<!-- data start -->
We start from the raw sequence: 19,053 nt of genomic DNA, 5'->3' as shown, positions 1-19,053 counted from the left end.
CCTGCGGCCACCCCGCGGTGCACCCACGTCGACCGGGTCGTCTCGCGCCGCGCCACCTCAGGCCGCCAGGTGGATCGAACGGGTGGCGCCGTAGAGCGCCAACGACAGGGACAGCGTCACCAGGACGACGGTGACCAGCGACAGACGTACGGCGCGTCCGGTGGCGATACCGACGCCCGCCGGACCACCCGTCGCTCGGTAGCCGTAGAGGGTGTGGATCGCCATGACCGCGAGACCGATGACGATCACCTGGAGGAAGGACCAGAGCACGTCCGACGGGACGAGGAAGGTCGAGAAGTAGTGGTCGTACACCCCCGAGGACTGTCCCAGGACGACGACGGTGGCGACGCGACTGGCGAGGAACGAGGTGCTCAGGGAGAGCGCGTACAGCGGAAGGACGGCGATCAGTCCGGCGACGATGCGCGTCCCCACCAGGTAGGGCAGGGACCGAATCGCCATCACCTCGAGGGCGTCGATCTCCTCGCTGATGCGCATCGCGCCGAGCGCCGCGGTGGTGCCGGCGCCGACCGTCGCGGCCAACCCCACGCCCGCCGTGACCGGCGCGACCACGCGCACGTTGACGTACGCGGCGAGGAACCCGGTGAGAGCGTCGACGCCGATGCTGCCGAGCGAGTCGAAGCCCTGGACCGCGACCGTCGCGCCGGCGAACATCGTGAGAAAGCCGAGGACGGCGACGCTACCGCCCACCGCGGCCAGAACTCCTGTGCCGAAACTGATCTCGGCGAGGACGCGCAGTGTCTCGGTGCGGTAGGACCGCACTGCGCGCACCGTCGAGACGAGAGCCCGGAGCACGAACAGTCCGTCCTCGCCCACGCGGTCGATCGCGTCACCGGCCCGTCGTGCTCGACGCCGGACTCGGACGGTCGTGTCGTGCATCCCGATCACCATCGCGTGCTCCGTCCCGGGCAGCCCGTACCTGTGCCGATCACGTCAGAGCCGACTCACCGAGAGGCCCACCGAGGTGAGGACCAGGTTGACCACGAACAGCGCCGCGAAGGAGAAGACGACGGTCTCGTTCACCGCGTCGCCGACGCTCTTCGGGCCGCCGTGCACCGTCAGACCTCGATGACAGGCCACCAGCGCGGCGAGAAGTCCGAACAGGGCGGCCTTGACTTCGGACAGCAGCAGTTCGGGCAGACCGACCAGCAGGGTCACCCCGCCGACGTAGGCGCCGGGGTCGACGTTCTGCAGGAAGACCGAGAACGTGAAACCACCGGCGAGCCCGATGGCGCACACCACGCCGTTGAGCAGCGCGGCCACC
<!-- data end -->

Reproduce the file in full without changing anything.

We start from the raw sequence: 19,053 nt of genomic DNA, 5'->3' as shown, positions 1-19,053 counted from the left end.
CCTGCGGCCACCCCGCGGTGCACCCACGTCGACCGGGTCGTCTCGCGCCGCGCCACCTCAGGCCGCCAGGTGGATCGAACGGGTGGCGCCGTAGAGCGCCAACGACAGGGACAGCGTCACCAGGACGACGGTGACCAGCGACAGACGTACGGCGCGTCCGGTGGCGATACCGACGCCCGCCGGACCACCCGTCGCTCGGTAGCCGTAGAGGGTGTGGATCGCCATGACCGCGAGACCGATGACGATCACCTGGAGGAAGGACCAGAGCACGTCCGACGGGACGAGGAAGGTCGAGAAGTAGTGGTCGTACACCCCCGAGGACTGTCCCAGGACGACGACGGTGGCGACGCGACTGGCGAGGAACGAGGTGCTCAGGGAGAGCGCGTACAGCGGAAGGACGGCGATCAGTCCGGCGACGATGCGCGTCCCCACCAGGTAGGGCAGGGACCGAATCGCCATCACCTCGAGGGCGTCGATCTCCTCGCTGATGCGCATCGCGCCGAGCGCCGCGGTGGTGCCGGCGCCGACCGTCGCGGCCAACCCCACGCCCGCCGTGACCGGCGCGACCACGCGCACGTTGACGTACGCGGCGAGGAACCCGGTGAGAGCGTCGACGCCGATGCTGCCGAGCGAGTCGAAGCCCTGGACCGCGACCGTCGCGCCGGCGAACATCGTGAGAAAGCCGAGGACGGCGACGCTACCGCCCACCGCGGCCAGAACTCCTGTGCCGAAACTGATCTCGGCGAGGACGCGCAGTGTCTCGGTGCGGTAGGACCGCACTGCGCGCACCGTCGAGACGAGAGCCCGGAGCACGAACAGTCCGTCCTCGCCCACGCGGTCGATCGCGTCACCGGCCCGTCGTGCTCGACGCCGGACTCGGACGGTCGTGTCGTGCATCCCGATCACCATCGCGTGCTCCGTCCCGGGCAGCCCGTACCTGTGCCGATCACGTCAGAGCCGACTCACCGAGAGGCCCACCGAGGTGAGGACCAGGTTGACCACGAACAGCGCCGCGAAGGAGAAGACGACGGTCTCGTTCACCGCGTCGCCGACGCTCTTCGGGCCGCCGTGCACCGTCAGACCTCGATGACAGGCCACCAGCGCGGCGAGAAGTCCGAACAGGGCGGCCTTGACTTCGGACAGCAGCAGTTCGGGCAGACCGACCAGCAGGGTCACCCCGCCGACGTAGGCGCCGGGGTCGACGTTCTGCAGGAAGACCGAGAACGTGAAACCACCGGCGAGCCCGATGGCGCACACCACGCCGTTGAGCAGCGCGGCCACC